Why Asian Muslims didn't explodeJAKARTA, Indonesia Southeast Asian Muslims have not been roiled by a clash of civilizations. Rather, people like me - Western-trained, English-speaking and constantly traveling - have begun to see the subtle differences that fracture our civilizations from within.
Whether we are conservative or liberal, many of us are appalled and angered by the stupidity and insensitivity of the Danish newspaper cartoons. But that doesn't mean we've taken leave of our senses.
I, for one, won't be throwing out my Lego set or my Bang & Olufsen sound system, let alone plotting to unveil a Zionist conspiracy.
I may be a Muslim, but I can tell the difference between a newspaper and a people, a country and a principle.
Even Din Syamsuddin, the head of Indonesia's 30 million strong Muhammadiyah Muslim association (and a firebrand by most accounts), told his followers to remain calm, "I urge Muslims not to overreact and act in a violent and anarchist way because those things are completely against Islamic teachings," he declared.
We generally believe that anger and violence are self-defeating. The region's moderate leaders, like Malaysia's prime minister, Abdullah Badawi, and Indonesia's president, Susilo Bambang Yudhoyono, exemplify this belief. Both men have criticized the cartoons. "The rights of press freedom are not absolute; whatever the faith, we must respect it," President Yudhoyono said.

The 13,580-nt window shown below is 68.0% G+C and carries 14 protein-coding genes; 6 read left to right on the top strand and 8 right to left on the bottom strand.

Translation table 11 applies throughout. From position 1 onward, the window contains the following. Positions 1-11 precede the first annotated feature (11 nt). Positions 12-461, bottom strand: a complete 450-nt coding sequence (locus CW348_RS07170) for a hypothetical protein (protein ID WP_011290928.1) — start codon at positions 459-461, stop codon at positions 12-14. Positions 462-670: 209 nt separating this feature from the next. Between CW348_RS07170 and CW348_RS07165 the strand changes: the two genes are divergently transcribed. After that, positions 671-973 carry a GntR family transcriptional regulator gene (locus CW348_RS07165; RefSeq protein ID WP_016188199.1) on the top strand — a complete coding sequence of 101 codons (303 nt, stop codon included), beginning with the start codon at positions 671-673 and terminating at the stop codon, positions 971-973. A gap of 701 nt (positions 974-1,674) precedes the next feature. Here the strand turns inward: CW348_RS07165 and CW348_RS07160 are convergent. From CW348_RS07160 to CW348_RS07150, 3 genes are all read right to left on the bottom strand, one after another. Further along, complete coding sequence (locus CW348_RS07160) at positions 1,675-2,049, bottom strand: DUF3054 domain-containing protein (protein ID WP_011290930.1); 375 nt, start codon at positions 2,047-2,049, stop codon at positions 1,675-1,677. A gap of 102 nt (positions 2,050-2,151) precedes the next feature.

Still, neither he nor Abdullah has advocated boycotting Danish products or ending relations, although hotheads in both countries have called for such radical steps.
To be sure, there have been some copycat demonstrations in Kuala Lumpur and Jakarta, as well as attacks on the Danish and American consulates in Indonesia's second-largest city, Surabaya.
But the extensive violence and ugly rhetoric we are seeing broadcast from elsewhere in the Muslim world point to differences between the Arab-Muslim heartland and the Indo-Malay periphery.
Yes, we are part of the extended family of believers, the ummah. We cannot help but feel some sense of solidarity with our co-religionists in Damascus, Tehran or Cairo. But the explosiveness of the Arab street doesn't translate, somehow, to the tropics.
Many of us have a growing suspicion that we are culturally different from our Arabic- and Urdu-speaking brethren, perhaps more tolerant and less emotional.
I am reminded of how uncomfortable I felt last year when traveling through Saudi Arabia, surrounded by a people I found disquietingly alien.
For all we share as Muslims, we Southeast Asians don't really know what it's like to inhabit the cultures or politics of the Middle East.
Nor is the West a unitary culture. Europe's fervent secularism reminds me that the nation of the Great Satan, with its crowded churches and Sunday preachers who fill sports stadiums, is actually more like my world than Europe is.
Since Sept. 11, I've accepted certain verities that now I have come to question. Europe was supposed to be the neutral bastion of moderation in the face of a belligerent America. But in fact that Europe is godless and alone.
(Karim Raslan is a lawyer and the author of 'Heroes and Other Stories.')